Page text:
How good is the Texas rotation led by deGrom?

ARLINGTON — The Rangers entered the offseason with one clear goal: improve the rotation. General manager Chris Young and the rest of the front office got down to business, signing two-time Cy Young winner Jacob deGromeven before the start of the Winter Meetings.

Texas didn’t stop there, adding elite lefty andrew heaney while the Meetings were being held in San Diego, fulfilling a promise to add depth and experience to the pitching staff.

The two will join a rotation that already included Jon Gray and Martin Perez, as well as Jake Odorizzi, who was acquired via trade from the Braves on Nov. 9.

“We feel like we have a very, very good rotation and we can really compete with any rotation in the American League,” Young said Thursday. “Obviously, there’s the health and medical component that we want to be aware of, and control the workloads and keep these guys healthy.

“On the field, it will be a very important aspect of our success as a team next year. We feel pretty confident in our medical team and in the ability to do that, but in the end the quality of our pitchers is significantly different than where we’ve been in the last two years. It’s truly fascinating for our fans to come to the stadium night after night and see a team take the field that is going to have a chance to win every night.”

The health and medical components that Young mentions cannot go unnoticed. The Rangers’ rotation has improved a lot in the last month, but it’s worth noting that four of the five members spent time on the disabled list last season, even though Perez was basically an innings machine for Texas in a year to remember.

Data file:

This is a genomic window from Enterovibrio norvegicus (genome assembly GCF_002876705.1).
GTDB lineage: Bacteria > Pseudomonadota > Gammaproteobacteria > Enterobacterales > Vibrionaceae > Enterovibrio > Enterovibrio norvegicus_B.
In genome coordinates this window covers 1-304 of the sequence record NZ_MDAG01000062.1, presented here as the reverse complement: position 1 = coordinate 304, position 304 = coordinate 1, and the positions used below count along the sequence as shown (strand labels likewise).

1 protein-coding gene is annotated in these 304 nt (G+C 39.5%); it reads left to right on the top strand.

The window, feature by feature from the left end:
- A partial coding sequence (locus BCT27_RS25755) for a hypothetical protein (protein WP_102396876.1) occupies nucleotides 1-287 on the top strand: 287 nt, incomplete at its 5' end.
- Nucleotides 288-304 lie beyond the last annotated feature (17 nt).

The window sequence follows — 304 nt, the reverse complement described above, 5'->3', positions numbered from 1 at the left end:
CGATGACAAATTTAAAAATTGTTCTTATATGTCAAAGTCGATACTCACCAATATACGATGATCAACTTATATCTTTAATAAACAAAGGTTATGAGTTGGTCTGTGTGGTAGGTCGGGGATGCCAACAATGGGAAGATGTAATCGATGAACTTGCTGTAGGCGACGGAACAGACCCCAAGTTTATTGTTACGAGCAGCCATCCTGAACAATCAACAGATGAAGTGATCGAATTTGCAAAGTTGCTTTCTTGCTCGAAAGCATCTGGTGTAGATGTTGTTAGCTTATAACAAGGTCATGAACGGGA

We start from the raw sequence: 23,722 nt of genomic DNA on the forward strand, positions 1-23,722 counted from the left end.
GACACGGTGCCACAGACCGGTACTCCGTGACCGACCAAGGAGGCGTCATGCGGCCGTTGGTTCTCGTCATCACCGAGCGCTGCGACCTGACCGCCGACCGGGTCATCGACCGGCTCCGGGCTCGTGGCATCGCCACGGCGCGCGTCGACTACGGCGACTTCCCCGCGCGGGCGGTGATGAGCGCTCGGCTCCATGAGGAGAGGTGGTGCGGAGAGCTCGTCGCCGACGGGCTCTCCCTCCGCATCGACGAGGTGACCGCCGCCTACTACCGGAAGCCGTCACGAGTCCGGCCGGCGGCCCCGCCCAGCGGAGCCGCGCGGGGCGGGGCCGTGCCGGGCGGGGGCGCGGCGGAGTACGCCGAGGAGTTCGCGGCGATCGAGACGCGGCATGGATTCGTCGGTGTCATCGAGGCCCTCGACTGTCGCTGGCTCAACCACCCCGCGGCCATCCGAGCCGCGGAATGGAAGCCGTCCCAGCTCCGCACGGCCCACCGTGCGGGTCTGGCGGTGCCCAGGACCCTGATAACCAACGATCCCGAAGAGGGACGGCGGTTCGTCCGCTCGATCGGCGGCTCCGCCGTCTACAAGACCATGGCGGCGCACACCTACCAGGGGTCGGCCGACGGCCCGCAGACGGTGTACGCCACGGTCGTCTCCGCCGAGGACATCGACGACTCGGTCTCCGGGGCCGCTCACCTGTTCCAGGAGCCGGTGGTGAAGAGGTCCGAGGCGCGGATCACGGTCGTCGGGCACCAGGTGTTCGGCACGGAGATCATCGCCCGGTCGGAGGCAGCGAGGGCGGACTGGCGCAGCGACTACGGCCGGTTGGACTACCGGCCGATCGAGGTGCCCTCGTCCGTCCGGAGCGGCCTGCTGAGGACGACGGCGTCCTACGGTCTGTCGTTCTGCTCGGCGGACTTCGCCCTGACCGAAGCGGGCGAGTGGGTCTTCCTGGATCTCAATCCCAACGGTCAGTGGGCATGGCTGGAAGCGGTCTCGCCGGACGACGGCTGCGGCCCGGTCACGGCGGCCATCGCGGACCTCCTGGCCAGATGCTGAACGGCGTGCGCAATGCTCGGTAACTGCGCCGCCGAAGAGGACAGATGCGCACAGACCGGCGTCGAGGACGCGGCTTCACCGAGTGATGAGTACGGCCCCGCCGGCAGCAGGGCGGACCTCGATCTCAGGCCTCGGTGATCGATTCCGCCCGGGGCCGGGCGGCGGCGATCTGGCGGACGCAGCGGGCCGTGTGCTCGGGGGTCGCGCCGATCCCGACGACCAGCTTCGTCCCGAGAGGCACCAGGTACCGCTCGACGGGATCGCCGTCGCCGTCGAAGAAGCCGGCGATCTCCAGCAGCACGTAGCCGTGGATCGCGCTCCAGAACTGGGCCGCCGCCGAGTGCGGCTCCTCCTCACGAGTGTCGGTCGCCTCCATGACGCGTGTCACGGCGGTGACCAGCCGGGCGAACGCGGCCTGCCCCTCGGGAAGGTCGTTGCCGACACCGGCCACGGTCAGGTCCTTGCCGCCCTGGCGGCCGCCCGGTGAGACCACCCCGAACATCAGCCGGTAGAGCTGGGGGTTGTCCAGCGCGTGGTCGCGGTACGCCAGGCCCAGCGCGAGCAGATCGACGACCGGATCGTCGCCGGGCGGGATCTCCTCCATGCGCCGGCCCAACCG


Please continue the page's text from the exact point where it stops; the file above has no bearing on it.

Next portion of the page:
• deGrom: 64 1/3 IP in 2022 (126 EFE+)

• Gray: 127.1 IP (99 EFE+)

• Perez: 196.1 IP (136 ERA+)

• Heaney: 72.1 IP (136 ERA+)

• Odorizzi: 106.1 IP (90 EFE+)

Texas decided to gamble with deGrom and Heaney, two pitchers who come with risks but great rewards at the top of the rotation — and even in the middle with Odorizzi’s recent injury history and an ERA of . 3.99 health – taking potential hit in exchange for what could be a lack of innings at times throughout the season.

“I think that in this profession we are subject to dealing with injuries, and I think that is something that is always kept in mind,” Heaney said in his presentation with his new club. “You have an excellent medical staff, a great team of physical trainers, and you work extremely hard during the offseason and throughout the year to prevent that, right?

“I mean, it has a lot to do with injury prevention. I know personally, for me, I know I’m taking the right approach.”

Young acknowledged the risk associated with signing deGrom during the press conference to introduce the law, but added that there is risk with all hires in this industry, regardless of previous injury history.

For what it’s worth, deGrom seems to believe his battle with injuries is in the past, and the Rangers obviously felt confident enough in his health to finalize his signing after meeting several times with his medical team and Dr. Keith Meister, the club’s GP.

“The goal is to go up to the mound every fifth day for the Texas Rangers and put us in the best position that I can to win those games,” deGrom said. “The goal is to get out on the field and make 30 or more starts every year. once i come back [en 2022], I felt very well. Again, the goal is to make 30 or more starts over the next five or more years. I really think I can do that.”

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How good is the Texas rotation led by deGrom?